Doctors have achieved the impossible
- Transplanting skulls and hearts and restoring rib-cages.
But when will the banner of their final victory be raised
- Transplanting a conscience into minds devoid of conscience?

I dedicated this reading to the memory of all those innocent civilians who died so tragically in the recent Israeli offensive in Gaza.
A selection of poems by Mahmoud Darwish was then recited by several people in order to honour his memory.
A remarkable Iraqi poet, Yahya Al Samawi, who now lives in Adelaide, flew to Canberra for this Celebration. He recited several of his poems in Arabic. 

Three of his poems were recited by the poet in Arabic and in English by Nura Al-Shibli the daughter of the Iraqi Ambassador.

Lines from 'From the Ashes of Memory' by Yahya Al Samawi:

The elders remember
The earth was unlimited,
The water sweeter
The loaf more delicious
The grass greener …

I then recited my 'transcreation' of a poem 'Oh Desert' by Dr Ghazi Al Gosaibi, who is a very highly regarded Saudi poet. He kindly helped select many of the poems I included in my anthology of Arabic poetry, 'Feathers and the Horizon.'

Lines from this poem:

… I came back to you, Oh desert,
Sea-spray on my face,
In my mind a mirage of tears.
… I've come back to you disenchanted.
I've found there's no trust between human beings…
… Love is a word devoid of love.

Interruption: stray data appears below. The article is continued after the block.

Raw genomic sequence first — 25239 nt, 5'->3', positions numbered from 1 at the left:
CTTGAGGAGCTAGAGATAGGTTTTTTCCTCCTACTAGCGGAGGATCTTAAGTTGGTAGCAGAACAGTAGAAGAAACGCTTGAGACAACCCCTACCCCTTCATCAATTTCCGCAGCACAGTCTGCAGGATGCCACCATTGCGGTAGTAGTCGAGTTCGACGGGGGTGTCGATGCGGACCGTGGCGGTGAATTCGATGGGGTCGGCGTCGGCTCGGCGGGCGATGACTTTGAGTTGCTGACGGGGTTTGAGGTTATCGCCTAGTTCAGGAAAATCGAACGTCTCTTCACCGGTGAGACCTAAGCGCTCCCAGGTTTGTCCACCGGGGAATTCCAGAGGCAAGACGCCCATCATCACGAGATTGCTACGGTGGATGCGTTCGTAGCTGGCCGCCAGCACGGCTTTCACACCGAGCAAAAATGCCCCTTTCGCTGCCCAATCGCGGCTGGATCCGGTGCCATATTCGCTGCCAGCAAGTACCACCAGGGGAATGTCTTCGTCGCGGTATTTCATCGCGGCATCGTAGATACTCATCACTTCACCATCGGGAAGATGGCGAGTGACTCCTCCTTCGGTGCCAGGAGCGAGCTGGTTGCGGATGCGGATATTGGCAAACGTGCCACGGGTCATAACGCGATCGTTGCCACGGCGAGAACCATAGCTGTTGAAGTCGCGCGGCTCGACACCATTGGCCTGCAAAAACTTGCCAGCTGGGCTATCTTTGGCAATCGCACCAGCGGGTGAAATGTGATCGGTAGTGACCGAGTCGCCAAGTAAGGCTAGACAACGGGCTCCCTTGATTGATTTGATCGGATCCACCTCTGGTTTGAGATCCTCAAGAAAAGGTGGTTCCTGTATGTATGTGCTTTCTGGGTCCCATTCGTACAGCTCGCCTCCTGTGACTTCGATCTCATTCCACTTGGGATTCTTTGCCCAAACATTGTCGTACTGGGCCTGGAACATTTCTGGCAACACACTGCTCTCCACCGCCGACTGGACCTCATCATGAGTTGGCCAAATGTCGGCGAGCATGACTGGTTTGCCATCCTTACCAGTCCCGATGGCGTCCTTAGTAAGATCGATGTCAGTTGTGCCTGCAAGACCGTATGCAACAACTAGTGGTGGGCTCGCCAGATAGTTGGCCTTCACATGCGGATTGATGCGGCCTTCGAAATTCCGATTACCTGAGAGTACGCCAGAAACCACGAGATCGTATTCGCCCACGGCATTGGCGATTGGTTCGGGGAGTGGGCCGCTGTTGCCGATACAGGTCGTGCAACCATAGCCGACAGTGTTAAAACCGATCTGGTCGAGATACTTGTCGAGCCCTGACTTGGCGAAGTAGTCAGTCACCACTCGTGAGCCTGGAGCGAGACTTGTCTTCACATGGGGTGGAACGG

A number of poems from this anthology were then recited by several people. Maher Khier read in Arabic followed by Australian poet, John Stokes, reading in English, 'The Sad Star' by Egyptian poet Muhammad Ibrahim Abu Sinnah.

Lines from this poem:

… if he dies in the shadow of a cypress, he will leave a will,
Written in tears;
For in his will
There will be only one request -
To pay a short visit to his lonely grave.

'Her Hands' by North Yemeni poet Abdullah al- Baraduni was then recited by Samira Baqatada.

Lines from this poem:

… They seduce me with their allure - crying
That one is younger - one is purer.

'If the City Wished' by Moroccan poet, Muhammad Al-Sarghini was read by Nura Al-Shibli.

Lines from this poem:

… City of stars
City without dreams
City wandering
As though in a wave not from the sea
A sterile wave without shells.

Maher Kheir and I then read two poems by the highly esteemed Syrian poet, Nizar Qabbini. Maher read In Arabic 'I Ask You to Leave' and I read 'My Daughter' - a poem written in the classical form - in English.

Lines from 'My Daughter:

… I believed I'd buried all thoughts of love - that those barking storms had died for good,
But destiny brought us together one day - when she fluttered towards me- a wild butterfly …

Several more poems from different Arab countries were then recited to end this Celebration including one very moving poem 'Jordan' had been composed and was read by the twelve year old daughter of the Jordanian Ambassador.

The evening ended with Maher Kheir reading his poem 'Eleven Moons' while several women danced on the dimly lit stage.

Lines from this poem:

The sky is a scrap of paper,
Of moons
- One is burned,
One is torn,
One is chafed,
One is crumpled,
Moon after moon collapsing,
- Over Canberra's lake.

Judging by  those I spoke with who attended this event, it was indeed considered to be a superb Celebration of the creative genius of the people of the Arab world symbolized by their long tradition of poetry.

I would like to pay particular respect to the Ambassador of Palestine in Canberra, His Excellency Izzat Abdul Hadi, who worked so diligently and with great patience to co-ordinate this event and make it the success it proved to be.